The title of the book, and the exhibition it accompanies at Frankfurt's Portikus, refers to a concept often used to describe abstract painting (the classic instance of which is the work of Jackson Pollock). Much of Sillman’s oeuvre can be categorized as such, although her abstractions often suggest recognizable forms and figures. In the 24-canvas series Panorama, motifs seem to run continuously around the walls of the exhibition space, but in fact are repeated prints of the artist’s drawings with painterly interventions. The materiality is lost through the superimposition of print and oil paint; what remains is pure color and gesture. Also present here are stills from an animation developed by Sillman to be exhibited alongside Panorama and an insert made especially for the book by the artist. Alongside essays by Manuela Ammer, Yve-Alain Bois and Sillman herself. The book includes a conversation with the artist by Fabian Schöneich.
PUBLISHER Dancing Foxes Press/Portikus, Frankfurt
BOOK FORMAT Hardcover 7.75 x 10.5 in. / 164 pgs / 95 color.
PUBLISHING STATUS Pub Date 9/26/2017 Active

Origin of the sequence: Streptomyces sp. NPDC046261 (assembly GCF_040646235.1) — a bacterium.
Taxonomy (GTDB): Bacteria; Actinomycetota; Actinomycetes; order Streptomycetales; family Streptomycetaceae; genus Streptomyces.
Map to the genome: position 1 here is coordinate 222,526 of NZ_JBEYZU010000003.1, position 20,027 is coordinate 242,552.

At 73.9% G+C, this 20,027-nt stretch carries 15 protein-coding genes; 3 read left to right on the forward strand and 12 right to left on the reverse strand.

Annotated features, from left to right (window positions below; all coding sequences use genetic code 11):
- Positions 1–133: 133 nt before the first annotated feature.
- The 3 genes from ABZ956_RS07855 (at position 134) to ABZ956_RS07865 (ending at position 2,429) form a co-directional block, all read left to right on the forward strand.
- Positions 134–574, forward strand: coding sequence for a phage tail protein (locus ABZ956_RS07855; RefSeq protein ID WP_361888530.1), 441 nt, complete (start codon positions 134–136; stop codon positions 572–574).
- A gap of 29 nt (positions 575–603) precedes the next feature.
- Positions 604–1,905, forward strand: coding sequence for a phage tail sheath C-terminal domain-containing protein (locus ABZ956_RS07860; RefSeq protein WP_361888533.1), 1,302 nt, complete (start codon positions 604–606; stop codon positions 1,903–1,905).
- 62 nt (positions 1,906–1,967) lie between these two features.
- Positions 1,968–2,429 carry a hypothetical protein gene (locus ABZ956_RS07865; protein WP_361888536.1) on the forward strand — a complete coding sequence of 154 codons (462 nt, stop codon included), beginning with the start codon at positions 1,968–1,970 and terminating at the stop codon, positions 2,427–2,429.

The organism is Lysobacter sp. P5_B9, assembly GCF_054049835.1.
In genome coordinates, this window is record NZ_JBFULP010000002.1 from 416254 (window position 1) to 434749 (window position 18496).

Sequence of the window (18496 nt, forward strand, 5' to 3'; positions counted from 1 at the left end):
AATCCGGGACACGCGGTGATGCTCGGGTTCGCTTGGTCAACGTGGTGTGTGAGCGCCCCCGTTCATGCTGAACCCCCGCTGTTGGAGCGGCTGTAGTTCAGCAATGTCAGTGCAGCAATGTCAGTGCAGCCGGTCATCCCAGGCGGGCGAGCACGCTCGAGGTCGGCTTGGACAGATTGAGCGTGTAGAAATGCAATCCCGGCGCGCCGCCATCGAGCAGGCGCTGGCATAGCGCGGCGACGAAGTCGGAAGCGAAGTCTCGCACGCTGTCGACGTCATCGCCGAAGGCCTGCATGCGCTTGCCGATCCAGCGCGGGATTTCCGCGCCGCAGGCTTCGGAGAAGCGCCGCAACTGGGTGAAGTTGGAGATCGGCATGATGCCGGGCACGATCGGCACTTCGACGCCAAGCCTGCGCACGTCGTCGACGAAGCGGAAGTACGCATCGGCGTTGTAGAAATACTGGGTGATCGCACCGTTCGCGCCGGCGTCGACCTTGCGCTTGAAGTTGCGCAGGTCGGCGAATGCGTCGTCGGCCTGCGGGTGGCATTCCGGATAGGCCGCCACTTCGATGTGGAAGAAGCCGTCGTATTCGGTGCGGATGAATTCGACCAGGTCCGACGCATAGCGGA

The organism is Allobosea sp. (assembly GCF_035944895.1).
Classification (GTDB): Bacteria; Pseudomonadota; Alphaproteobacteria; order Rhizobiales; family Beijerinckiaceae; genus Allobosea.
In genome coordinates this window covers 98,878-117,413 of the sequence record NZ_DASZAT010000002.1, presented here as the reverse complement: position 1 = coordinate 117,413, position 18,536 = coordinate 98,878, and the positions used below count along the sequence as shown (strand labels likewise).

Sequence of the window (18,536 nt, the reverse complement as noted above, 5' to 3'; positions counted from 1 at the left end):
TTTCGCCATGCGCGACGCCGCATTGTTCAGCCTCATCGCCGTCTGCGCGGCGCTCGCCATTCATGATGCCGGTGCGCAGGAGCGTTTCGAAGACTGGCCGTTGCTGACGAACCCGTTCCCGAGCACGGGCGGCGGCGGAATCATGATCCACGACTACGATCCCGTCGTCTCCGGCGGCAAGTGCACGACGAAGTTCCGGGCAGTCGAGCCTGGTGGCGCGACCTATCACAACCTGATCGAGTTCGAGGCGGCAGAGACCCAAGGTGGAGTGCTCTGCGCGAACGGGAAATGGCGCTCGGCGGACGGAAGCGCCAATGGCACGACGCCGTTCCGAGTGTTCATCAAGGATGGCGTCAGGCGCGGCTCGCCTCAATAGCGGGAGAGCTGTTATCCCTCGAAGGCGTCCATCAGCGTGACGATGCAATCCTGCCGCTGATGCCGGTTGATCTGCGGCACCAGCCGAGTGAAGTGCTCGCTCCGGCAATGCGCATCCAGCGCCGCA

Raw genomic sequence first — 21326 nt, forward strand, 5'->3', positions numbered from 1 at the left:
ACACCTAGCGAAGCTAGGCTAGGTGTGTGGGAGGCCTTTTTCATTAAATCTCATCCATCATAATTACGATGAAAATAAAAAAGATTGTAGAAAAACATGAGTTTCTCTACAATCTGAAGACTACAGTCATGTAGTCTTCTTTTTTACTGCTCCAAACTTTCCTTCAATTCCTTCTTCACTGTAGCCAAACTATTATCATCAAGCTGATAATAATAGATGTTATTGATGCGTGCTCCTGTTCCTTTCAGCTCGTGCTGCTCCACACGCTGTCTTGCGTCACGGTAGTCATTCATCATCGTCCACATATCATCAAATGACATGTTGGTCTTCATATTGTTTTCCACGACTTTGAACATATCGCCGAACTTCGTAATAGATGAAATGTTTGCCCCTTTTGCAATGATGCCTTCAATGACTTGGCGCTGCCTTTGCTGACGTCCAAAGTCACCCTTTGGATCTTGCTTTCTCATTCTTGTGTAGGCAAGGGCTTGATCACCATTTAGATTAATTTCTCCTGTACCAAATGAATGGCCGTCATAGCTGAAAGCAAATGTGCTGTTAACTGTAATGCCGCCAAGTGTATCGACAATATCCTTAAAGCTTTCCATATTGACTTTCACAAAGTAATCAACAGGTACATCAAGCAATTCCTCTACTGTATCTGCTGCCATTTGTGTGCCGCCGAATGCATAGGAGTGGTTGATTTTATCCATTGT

DISTRIBUTION D.A.P. Exclusive Catalog: FALL 2017 p. 121
PRODUCT DETAILS ISBN 9780998632629TRADE List Price: $40.00 CDN $54.00 GBP £35.00
AVAILABILITY In stock
in stock $40.00
UPS GROUND IN THE CONTINENTAL U.S. FOR CONSUMER ONLINE ORDERS
Published by David Zwirner Books. Text by Yve Alain-Bois, Lisa Le Feuvre. Contribution by David Gray.
This new publication marks the first comprehensive survey of a seminal body of work that helped make Fred Sandback (1943–2003) into an internationally celebrated artist. This catalog takes its lead from a 1987 presentation of Sandback’s work at Westfälischer Kunstverein in Münster, also called Vertical Constructions. With a mixture of archival imagery of the sculptures in situ in Münster, new photography of these works installed at David Zwirner in 2016 and an expanded selection of sculpture, this publication is both a historical document and a source for the renewed attention to this body of work. Scholarship by Yve-Alain Bois revisits the power of Sandback’s immateriality in the context of the vertical constructions while Lisa Le Feuvre, a longtime scholar of sculpture, offers a more historical treatment of the show in relation to the artist’s writings and other works from the 1980s.
Fred Sandback (1943–2003) was an American artist known for sculptures that outlined planes and volumes in space. Though he employed metal wire and elastic cord early in his career, the artist soon dispensed with mass and weight by using acrylic yarn to create works that address their physical surroundings, the “pedestrian space,” as Sandback called it, of everyday life. By stretching lengths of yarn horizontally, vertically, or diagonally at different scales and in varied configurations, the artist developed a singular body of work that elaborated on the phenomenological experience of space and volume with unwavering consistency and ingenuity.